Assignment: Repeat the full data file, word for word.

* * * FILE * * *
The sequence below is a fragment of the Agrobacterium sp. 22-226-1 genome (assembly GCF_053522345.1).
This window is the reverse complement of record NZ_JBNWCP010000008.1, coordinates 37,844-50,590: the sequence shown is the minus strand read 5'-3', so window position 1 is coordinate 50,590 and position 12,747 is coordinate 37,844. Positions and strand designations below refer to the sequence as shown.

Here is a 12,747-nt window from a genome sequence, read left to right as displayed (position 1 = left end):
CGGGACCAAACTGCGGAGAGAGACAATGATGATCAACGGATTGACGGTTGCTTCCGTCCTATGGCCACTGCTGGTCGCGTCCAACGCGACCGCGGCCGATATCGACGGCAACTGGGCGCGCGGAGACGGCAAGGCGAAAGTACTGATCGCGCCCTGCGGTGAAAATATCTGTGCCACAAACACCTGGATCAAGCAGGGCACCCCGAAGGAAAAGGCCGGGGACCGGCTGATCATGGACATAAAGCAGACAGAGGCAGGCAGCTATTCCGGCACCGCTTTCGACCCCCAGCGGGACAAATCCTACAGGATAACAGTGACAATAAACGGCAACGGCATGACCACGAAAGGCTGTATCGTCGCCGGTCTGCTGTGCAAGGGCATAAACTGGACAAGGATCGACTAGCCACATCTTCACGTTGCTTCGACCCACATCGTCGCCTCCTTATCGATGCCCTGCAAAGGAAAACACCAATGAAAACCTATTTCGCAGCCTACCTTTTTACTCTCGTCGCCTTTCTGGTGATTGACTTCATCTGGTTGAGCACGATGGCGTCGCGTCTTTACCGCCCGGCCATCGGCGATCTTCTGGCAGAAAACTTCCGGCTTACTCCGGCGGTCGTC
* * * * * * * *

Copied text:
The sequence below is a fragment of the Agrobacterium sp. 22-226-1 genome (assembly GCF_053522345.1).
This window is the reverse complement of record NZ_JBNWCP010000008.1, coordinates 37,844-50,590: the sequence shown is the minus strand read 5'-3', so window position 1 is coordinate 50,590 and position 12,747 is coordinate 37,844. Positions and strand designations below refer to the sequence as shown.

Here is a 12,747-nt window from a genome sequence, read left to right as displayed (position 1 = left end):
CGGGACCAAACTGCGGAGAGAGACAATGATGATCAACGGATTGACGGTTGCTTCCGTCCTATGGCCACTGCTGGTCGCGTCCAACGCGACCGCGGCCGATATCGACGGCAACTGGGCGCGCGGAGACGGCAAGGCGAAAGTACTGATCGCGCCCTGCGGTGAAAATATCTGTGCCACAAACACCTGGATCAAGCAGGGCACCCCGAAGGAAAAGGCCGGGGACCGGCTGATCATGGACATAAAGCAGACAGAGGCAGGCAGCTATTCCGGCACCGCTTTCGACCCCCAGCGGGACAAATCCTACAGGATAACAGTGACAATAAACGGCAACGGCATGACCACGAAAGGCTGTATCGTCGCCGGTCTGCTGTGCAAGGGCATAAACTGGACAAGGATCGACTAGCCACATCTTCACGTTGCTTCGACCCACATCGTCGCCTCCTTATCGATGCCCTGCAAAGGAAAACACCAATGAAAACCTATTTCGCAGCCTACCTTTTTACTCTCGTCGCCTTTCTGGTGATTGACTTCATCTGGTTGAGCACGATGGCGTCGCGTCTTTACCGCCCGGCCATCGGCGATCTTCTGGCAGAAAACTTCCGGCTTACTCCGGCGGTCGTC